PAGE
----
03 May 2016
Workers blacklisted by construction firms for being members of trade unions finally saw some justice on Friday (29 April 2016), as major industry players were forced to fork over £250 million in compensation.
Balfour Beatty, Carillion, Costain, Kier, Laing O’Rourke, Sir Robert McAlpine, Skanska UK and Vinci were all ordered to provide settlements for unjustly treated workers as the result of a lawsuit brought by GMB and Ucatt.
As many as 300 trade unionists will receive compensation, with some activists receiving over £100,000, according to the Morning Star.
But those who have campaigned against blacklisting for decades say the fight is not over and the workers involved in the dispute will not rest until the full details of the blacklisting scandal are brought to light.
Blacklist Support Group chairman Steve Acheson said: “For more than 40 years, they were blacklisting us with impunity.
“Seven years ago when the files were discovered these firms denied everything and offered us nothing.
“Two years ago, their misnamed compensation scheme offered most people £1,000.
“These wretches have now been forced to pay out millions in compensation, combined with legal bills for four sets of lawyers – this will cost them close to a quarter of a billion pounds. That’s a big kick in the profit margin.
“It was the hard work and tenacity of rank & file activists that has brought this human rights conspiracy into the political discourse. What has already been achieved is a massive victory for the trade union movement but the fight is not over yet. Blacklisted workers may have won compensation but this is a long way from justice.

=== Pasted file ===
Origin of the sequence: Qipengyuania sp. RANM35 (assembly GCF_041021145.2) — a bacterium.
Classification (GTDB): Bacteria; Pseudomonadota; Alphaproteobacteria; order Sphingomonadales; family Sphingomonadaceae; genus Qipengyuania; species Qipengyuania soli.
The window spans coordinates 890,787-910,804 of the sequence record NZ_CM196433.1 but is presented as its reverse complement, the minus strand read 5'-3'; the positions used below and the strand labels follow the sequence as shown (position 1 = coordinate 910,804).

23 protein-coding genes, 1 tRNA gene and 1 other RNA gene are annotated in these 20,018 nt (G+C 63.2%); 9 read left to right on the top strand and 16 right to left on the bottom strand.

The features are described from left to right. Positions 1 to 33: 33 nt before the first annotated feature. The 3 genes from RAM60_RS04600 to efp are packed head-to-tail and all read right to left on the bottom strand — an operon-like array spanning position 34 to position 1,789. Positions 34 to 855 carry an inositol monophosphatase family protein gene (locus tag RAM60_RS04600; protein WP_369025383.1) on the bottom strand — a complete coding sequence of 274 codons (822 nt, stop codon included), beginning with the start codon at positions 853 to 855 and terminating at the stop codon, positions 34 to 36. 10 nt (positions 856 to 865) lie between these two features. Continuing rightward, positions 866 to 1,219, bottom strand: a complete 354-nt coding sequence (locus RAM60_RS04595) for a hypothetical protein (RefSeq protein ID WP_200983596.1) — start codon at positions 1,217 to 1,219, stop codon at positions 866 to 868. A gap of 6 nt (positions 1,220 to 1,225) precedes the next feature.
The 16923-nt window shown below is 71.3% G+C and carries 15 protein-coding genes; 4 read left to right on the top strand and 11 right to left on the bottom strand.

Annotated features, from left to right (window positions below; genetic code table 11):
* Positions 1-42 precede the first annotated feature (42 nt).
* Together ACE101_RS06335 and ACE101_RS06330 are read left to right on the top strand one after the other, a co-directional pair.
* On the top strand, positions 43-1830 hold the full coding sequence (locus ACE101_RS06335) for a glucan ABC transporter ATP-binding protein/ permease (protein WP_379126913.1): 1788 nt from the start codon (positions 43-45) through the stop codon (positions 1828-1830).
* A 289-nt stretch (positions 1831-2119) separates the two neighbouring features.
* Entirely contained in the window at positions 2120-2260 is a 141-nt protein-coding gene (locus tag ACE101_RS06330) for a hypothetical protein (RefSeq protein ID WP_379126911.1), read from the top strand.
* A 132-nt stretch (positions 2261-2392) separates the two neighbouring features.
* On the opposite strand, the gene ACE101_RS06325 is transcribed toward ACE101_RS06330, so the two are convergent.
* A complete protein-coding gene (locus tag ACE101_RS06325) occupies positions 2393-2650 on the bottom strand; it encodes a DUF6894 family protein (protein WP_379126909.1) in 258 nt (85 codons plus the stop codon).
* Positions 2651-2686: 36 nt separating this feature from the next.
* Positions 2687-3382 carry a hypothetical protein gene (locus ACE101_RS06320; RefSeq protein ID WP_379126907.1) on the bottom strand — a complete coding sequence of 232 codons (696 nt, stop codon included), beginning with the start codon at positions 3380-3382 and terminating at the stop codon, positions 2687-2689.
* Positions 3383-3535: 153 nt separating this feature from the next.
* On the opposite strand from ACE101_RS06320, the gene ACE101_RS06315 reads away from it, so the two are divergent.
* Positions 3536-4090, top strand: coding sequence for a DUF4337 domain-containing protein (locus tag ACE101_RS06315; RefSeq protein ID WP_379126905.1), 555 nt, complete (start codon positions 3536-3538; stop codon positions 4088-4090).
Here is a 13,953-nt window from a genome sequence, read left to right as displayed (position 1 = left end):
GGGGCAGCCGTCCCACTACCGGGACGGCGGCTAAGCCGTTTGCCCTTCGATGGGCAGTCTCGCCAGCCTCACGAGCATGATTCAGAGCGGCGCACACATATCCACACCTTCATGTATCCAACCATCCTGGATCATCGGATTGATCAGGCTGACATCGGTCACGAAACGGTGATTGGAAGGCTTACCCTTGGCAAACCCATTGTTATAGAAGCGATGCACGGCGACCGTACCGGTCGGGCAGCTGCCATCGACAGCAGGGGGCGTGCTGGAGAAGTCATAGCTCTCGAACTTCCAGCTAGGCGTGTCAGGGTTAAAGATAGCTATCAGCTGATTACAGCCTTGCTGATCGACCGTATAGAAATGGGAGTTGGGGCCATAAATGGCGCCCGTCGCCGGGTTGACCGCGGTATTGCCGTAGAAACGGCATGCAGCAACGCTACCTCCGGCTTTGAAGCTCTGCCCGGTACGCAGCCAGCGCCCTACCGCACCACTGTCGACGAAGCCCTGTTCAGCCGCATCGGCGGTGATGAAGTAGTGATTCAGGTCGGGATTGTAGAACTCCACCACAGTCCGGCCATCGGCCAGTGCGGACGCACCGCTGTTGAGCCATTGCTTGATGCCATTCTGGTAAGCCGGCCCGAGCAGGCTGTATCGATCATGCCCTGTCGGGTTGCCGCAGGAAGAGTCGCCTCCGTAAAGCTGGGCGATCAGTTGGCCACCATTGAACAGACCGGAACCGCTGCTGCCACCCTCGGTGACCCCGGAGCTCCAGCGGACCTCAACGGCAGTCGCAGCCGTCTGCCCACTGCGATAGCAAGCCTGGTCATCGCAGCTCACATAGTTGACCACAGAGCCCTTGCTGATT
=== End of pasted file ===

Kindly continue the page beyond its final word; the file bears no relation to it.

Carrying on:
“The construction firms may ‘wish to draw a line under this matter’ but for blacklisted workers this is still unfinished business. Until such time that the the full conspiracy is exposed and those responsible for the human rights abuse are called to account in a court of law, we will never stop fighting”.
We are delighted to hear that some justice has finally been served for the thousands of workers who suffered due to the blacklisting scandal, but caution that the law still needs to change in this area to protect workers today and in the future from a repeat of this unfair practice.
As our President Professor Keith Ewing warned in the book Ruined Lives, regulations are not currently robust enough to prevent another scandal and ensure that further evidence coming to the surface always results in compensation for the victims.